Objective To refine and validate a model for predicting the risk of gastrointestinal (GI) cancer in iron deficiency anaemia (IDA) and to develop an app to facilitate use in clinical practice.
Design Three elements: (1) analysis of a dataset of 2390 cases of IDA to validate the predictive value of age, sex, blood haemoglobin concentration (Hb), mean cell volume (MCV) and iron studies on the probability of underlying GI cancer; (2) a pilot study of the benefit of adding faecal immunochemical testing (FIT) into the model; and (3) development of an app based on the model.
Results Age, sex and Hb were all strong, independent predictors of the risk of GI cancer, with ORs (95% CI) of 1.05 per year (1.03 to 1.07, p<0.00001), 2.86 for men (2.03 to 4.06, p<0.00001) and 1.03 for each g/L reduction in Hb (1.01 to 1.04, p<0.0001) respectively. An association with MCV was also revealed, with an OR of 1.03 for each fl reduction (1.01 to 1.05, p<0.02). The model was confirmed to be robust by an internal validation exercise. In the pilot study of high-risk cases, FIT was also predictive of GI cancer (OR 6.6, 95% CI 1.6 to 51.8), but the sensitivity was low at 23.5% (95% CI 6.8% to 49.9%). An app based on the model was developed.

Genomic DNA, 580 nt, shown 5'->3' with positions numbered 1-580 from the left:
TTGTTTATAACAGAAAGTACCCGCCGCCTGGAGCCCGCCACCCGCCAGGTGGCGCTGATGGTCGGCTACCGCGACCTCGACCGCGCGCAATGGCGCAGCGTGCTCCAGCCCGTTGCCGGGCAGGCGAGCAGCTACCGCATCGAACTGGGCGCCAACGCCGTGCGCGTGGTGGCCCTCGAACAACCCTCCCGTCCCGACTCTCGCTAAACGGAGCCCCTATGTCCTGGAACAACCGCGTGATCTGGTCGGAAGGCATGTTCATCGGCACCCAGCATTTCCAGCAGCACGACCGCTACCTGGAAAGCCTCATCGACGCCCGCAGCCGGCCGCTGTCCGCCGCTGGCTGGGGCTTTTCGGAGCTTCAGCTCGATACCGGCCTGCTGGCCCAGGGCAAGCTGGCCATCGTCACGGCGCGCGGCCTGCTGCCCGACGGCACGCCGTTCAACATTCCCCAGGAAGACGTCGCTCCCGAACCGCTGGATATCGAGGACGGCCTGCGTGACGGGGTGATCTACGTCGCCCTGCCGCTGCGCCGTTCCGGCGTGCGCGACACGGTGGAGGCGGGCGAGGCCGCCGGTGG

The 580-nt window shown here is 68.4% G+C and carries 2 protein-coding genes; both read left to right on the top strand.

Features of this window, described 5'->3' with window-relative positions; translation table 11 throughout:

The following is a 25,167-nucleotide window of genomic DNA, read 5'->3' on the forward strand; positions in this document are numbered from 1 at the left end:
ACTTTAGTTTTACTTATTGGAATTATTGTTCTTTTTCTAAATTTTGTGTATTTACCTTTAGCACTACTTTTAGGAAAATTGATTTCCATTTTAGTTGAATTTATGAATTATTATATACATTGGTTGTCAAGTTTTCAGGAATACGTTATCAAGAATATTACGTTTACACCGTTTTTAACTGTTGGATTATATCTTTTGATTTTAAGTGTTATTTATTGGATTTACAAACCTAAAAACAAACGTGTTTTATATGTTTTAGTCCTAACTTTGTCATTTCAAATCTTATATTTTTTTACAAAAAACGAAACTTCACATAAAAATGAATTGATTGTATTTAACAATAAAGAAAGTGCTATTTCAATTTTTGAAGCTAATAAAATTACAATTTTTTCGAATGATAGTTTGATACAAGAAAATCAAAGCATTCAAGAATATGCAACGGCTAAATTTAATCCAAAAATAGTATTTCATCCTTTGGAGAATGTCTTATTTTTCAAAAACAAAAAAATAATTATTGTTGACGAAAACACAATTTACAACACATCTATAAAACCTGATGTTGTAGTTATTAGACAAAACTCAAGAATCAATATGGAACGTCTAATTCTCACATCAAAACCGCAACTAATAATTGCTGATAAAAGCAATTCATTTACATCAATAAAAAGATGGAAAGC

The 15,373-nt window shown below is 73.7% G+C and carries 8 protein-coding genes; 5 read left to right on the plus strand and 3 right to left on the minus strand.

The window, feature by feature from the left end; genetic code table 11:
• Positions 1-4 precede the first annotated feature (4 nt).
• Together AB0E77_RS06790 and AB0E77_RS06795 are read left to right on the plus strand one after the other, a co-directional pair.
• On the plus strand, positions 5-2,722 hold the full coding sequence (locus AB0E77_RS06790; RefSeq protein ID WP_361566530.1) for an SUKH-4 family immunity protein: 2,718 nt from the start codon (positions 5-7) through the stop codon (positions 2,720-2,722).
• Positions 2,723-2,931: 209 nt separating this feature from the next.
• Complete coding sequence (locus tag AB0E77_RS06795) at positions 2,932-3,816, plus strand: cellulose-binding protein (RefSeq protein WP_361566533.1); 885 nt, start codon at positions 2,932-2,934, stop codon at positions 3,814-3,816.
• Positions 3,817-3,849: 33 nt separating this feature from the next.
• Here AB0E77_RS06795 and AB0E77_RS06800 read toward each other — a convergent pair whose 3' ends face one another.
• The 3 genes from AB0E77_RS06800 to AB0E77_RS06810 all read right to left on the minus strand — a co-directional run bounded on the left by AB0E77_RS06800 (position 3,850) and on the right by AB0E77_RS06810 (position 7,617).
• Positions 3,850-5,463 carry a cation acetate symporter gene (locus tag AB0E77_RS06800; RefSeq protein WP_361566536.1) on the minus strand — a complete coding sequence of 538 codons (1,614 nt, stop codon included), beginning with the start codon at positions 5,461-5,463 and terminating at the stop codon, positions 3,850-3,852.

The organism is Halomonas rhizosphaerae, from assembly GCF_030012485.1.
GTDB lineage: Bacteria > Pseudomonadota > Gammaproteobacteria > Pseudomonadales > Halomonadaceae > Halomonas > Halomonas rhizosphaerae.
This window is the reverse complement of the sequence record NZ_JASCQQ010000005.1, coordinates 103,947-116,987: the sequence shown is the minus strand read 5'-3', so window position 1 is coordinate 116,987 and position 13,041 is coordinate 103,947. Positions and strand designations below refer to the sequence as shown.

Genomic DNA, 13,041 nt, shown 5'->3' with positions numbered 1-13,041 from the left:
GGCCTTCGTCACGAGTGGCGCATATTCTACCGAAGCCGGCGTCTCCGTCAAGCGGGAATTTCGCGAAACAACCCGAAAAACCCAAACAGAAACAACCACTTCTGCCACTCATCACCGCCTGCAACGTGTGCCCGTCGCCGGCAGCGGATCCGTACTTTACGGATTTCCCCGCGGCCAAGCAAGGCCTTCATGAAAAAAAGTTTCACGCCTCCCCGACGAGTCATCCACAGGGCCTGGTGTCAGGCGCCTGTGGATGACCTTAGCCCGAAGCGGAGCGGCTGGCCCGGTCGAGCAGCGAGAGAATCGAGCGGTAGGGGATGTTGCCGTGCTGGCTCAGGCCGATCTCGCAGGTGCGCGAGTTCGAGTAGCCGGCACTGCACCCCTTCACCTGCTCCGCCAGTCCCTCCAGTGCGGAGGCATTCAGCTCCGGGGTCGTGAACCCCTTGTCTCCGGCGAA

Conclusion This predictive model may help rationalise the use of investigational resources in IDA, by fast-tracking high-risk cases and, with appropriate safeguards, avoiding invasive investigation altogether in those at ultra-low predicted risk.
- gastrointestinal neoplasia
- iron deficiency
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Contributors OA, AC, PT, EW and JS conceived and designed this study, and CS and SS collected the data. OA analysed the data and drafted the initial manuscript, and JS is the guarantor. All authors made significant contributions to the subsequent revision of the paper and approved the final version prior to submission.
Funding (1) Faecal immunochemical testing kits funded by Poole Hospital Gastroenterology Research Fund. (2) PhD studentship (OA) jointly funded by Poole Hospital Gastroenterology Research Fund and Bournemouth University. (3) AC part-funded by the National Institute for Health Research Applied Health Research Collaboration. The views expressed are those of the authors and not necessarily those of the NIHR or Department of Health and Social Care.
Disclaimer The views expressed are those of the authors and not necessarily those of the NIHR or Department of Health and Social Care.
Competing interests SS and EW have received honoraria for speaking at educational meetings sponsored by Pharmacosmos.
Patient consent for publication Not required.
Ethics approval A pilot study to explore the potential role of FIT—IDIOM-3 (ISRCTN No 18342140)—was undertaken with Research Ethics approval (IRAS No 201759).
Provenance and peer review Not commissioned; externally peer reviewed.
Data availability statement Data are available on reasonable request. Data available from corresponding author.
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